Talley SJ, Bytzer P, Hammer J, Young L, Jones M, Horowitz M.

Department of Medicine, University of Sydney, Nepean Hospital, NSW, Australia.

OBJECTIVE: Gastrointestinal (GI) symptoms are common in patients with long-standing diabetes mellitus, but the pathogenesis is controversial. We aimed to determine if GI symptoms are linked to psychological distress in diabetes. METHODS: A consecutive sample of outpatients with diabetes mellitus (n = 209) and a random sample of community diabetics (n = 892) completed a validated questionnaire measuring GI symptoms, the Hospital Anxiety and Depression (HAD) Scale for anxiety and depression, and the Eysenck short neuroticism scale. RESULTS: Overall, 42% reported one or more GI symptoms: bloating, abdominal pain, loose stools, and urgency were most common. The mean HAD and neuroticism scores were significantly higher for most GI symptoms (11 of 14, all p < 0.05), and a dose-response relationship was observed. GI symptoms were, in general, approximately twice as frequent in cases with anxiety or depression (HAD > or = 11). Anxiety, depression, and neuroticism were each independently associated with the number of GI symptoms, adjusting for age, gender, duration and type of diabetes, and self-reported glycemic control. CONCLUSIONS: Increased levels of state anxiety and depression and neuroticism are associated with upper and lower GI symptoms in diabetes mellitus. It is uncertain whether psychological distress is causally linked to symptoms, or whether GI symptoms per se increase levels of anxiety and depression.

PMID: 11316143 [PubMed - indexed for MEDLINE]

SOURCE:

http://www.ncbi.nlm.nih.gov/entrez/query.fcgi?db=pubmed&cmd=Retrieve&dopt=Abstract&list_uids=11316143&query_hl=1&itool=pubmed_DocSum

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1: Pharmacoeconomics., 2003;21(15):1123-34.

Reductions in individual work productivity associated with type 2 diabetes mellitus.

Lavigne JE, Phelps CE, Mushlin A, Lednar WM.

Department of Community and Preventive Medicine, University of Rochester School of Medicine, 601 Elmwood Avenue, Box 644, Rochester, New York 14642, USA. Jill_Lavigne@urmc.rochester.edu

BACKGROUND: Chronic diseases and their treatments may cause symptoms that impair performance but are too mild to affect outcome measures such as absences and workforce exit. OBJECTIVE: To assess the effect of type 2 diabetes mellitus on individuals' productivity when working, absences from work and the value of any lost work time. METHODS: Subjects were identified from claims data and enrolled over the phone. A telephone survey was used to elicit information about productivity at work, absences, diabetes history, comorbidities, job characteristics, employment history, demographics and healthcare utilisation. The sample consisted of 472 employed residents of New York state, USA, of whom, 445 worked at one major US corporation. Of the 472 participants, 78 had type 2 diabetes. All participants agreed to release their claims data for this study; participants with diabetes also consented to the release of clinical records. All data were linked at the individual level. Tobit regression was used to model work efficiency losses, the total productivity time lost and the value of that time. Absences were modelled using Poisson regression. Productivity was measured using absences from work and work efficiency. Work efficiency was assessed using the Osterhaus model. MAIN OUTCOME MEASURES AND RESULTS: Using the Osterhaus model of work productivity, type 2 diabetes was associated with a reduction in productivity at work. These productivity losses increased with the length of exposure to diabetes. Surprisingly, higher productivity losses among employees with diabetes did not translate into significantly higher productivity costs because the group with diabetes earned less. This likely reflects the prevalence of diabetes in populations. Among salaried people, very few reported working extra hours to make up for reduced productivity. Self-report biases may have been a factor in this finding. Type 2 diabetes was not associated with more frequent absences. Other factors that have strong effects on work efficiency are depression and colds, and job satisfaction. CONCLUSIONS: People with type 2 diabetes appear to experience incremental decrements in work performance that may affect their current and future health and performance. Lower incomes of participants with diabetes suggest that both people with diabetes and their employers bear the cost of any work efficiency losses.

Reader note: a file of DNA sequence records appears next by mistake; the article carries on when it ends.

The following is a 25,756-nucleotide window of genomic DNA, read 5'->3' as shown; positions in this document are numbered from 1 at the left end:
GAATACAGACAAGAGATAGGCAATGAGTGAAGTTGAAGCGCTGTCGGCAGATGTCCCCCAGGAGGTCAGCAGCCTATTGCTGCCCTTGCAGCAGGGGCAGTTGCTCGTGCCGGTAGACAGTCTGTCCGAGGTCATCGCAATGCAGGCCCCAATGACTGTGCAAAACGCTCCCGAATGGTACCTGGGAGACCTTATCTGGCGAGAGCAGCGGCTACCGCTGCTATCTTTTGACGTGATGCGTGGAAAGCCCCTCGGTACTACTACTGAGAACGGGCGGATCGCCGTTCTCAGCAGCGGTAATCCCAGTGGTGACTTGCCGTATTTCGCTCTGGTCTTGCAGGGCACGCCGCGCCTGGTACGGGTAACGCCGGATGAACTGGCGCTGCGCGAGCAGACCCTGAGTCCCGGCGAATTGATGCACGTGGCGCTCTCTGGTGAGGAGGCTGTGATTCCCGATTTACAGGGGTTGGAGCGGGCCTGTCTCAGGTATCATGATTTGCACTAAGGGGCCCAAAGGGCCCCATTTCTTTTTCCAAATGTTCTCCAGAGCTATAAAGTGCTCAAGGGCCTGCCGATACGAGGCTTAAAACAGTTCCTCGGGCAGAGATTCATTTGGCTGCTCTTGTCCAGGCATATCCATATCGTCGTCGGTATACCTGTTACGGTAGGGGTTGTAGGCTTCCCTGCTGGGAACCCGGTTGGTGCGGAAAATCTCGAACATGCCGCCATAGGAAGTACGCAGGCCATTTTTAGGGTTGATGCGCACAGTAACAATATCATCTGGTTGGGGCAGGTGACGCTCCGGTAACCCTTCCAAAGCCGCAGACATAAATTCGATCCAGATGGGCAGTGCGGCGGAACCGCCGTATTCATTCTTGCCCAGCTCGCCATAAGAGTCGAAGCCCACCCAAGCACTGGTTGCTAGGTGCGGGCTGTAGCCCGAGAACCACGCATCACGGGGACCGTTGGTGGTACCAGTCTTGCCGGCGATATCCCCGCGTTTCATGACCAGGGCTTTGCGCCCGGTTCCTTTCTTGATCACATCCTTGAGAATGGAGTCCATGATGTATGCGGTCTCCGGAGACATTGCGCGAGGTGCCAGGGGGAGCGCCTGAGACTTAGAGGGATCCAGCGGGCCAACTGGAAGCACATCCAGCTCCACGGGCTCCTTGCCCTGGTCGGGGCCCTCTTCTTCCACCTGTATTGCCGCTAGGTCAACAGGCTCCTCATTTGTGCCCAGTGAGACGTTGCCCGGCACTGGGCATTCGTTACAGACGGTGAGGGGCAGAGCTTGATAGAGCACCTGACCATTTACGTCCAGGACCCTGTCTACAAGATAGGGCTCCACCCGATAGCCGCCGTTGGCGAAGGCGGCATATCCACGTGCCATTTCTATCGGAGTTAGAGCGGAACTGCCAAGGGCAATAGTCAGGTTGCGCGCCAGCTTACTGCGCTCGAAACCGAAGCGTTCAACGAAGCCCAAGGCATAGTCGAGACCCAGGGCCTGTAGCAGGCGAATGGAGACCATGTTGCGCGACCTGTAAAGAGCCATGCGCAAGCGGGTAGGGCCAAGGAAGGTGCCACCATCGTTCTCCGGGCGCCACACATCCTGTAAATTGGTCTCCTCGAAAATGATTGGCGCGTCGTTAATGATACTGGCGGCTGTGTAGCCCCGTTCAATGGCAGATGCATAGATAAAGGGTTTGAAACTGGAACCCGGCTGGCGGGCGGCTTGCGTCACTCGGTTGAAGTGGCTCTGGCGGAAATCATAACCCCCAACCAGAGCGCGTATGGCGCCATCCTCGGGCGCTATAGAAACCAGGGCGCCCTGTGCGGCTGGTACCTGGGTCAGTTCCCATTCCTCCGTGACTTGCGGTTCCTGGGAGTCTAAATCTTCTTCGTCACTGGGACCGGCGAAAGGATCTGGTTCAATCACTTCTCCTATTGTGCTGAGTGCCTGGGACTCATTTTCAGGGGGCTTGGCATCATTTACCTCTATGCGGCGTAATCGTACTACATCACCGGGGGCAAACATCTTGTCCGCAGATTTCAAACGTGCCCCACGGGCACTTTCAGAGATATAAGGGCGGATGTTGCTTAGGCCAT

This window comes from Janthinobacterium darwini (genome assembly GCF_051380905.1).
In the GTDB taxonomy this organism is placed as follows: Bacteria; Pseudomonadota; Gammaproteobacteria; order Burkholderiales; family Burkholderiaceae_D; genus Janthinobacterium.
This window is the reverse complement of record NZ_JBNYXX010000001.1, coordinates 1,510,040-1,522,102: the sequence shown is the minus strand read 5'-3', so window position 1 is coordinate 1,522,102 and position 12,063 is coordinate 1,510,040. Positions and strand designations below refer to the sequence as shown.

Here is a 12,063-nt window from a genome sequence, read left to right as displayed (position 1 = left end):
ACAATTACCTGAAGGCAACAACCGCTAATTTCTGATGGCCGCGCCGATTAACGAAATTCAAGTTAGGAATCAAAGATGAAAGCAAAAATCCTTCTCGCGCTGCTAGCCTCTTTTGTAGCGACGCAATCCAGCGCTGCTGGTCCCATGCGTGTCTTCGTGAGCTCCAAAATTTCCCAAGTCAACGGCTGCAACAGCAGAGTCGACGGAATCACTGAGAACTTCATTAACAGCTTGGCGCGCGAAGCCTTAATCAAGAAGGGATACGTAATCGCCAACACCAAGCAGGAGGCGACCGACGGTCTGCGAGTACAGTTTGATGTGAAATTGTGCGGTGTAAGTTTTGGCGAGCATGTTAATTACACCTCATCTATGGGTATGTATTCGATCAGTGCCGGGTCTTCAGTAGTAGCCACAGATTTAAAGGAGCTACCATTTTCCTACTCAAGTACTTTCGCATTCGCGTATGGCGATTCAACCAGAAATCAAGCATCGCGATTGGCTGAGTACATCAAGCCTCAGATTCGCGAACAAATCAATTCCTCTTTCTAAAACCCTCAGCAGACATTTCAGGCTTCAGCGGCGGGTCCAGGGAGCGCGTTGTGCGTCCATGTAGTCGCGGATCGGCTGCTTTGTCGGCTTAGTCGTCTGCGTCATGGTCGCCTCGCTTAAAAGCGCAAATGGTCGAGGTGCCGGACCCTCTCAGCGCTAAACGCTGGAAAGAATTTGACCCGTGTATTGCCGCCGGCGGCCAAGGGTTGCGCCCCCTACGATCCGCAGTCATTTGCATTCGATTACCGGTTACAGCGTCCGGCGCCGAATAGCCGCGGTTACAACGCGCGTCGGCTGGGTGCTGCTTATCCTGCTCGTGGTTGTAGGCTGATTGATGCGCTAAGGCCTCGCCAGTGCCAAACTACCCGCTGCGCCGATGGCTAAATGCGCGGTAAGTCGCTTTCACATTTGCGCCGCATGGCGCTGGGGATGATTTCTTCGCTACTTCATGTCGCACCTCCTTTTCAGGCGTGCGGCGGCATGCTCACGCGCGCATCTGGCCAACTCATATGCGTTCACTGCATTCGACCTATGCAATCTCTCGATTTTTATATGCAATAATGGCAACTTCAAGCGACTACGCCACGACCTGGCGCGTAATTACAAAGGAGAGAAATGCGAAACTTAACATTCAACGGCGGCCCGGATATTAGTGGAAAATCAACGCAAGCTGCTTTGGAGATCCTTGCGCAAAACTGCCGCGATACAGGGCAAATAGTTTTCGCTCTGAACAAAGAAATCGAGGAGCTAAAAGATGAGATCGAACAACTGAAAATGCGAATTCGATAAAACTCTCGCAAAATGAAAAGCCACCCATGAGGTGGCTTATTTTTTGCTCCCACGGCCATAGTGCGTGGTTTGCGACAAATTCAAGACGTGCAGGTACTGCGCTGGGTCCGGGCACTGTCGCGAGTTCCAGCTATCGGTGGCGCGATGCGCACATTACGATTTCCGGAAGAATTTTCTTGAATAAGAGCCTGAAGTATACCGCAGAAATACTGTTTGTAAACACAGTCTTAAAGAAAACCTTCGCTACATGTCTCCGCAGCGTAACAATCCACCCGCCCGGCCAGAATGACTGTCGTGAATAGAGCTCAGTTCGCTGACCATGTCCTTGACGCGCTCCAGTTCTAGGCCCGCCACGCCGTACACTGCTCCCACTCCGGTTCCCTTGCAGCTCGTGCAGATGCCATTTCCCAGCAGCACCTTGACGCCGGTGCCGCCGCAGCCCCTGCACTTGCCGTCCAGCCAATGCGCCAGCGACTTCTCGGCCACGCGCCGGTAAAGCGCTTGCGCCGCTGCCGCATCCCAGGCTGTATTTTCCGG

PMID: 14596631 [PubMed - indexed for MEDLINE]

SOURCE:

http://www.ncbi.nlm.nih.gov/entrez/query.fcgi?db=pubmed&cmd=Retrieve&dopt=Abstract&list_uids=14596631&query_hl=1&itool=pubmed_DocSum

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Thanks Allan for this information. You know he does have that chronic toe pain that seems to have no solution.

Maybe that has something to do with his diabetes, none of the 3 drs. so far that he has seen for this has said anything about that.

Again thanks so much,

sbrewer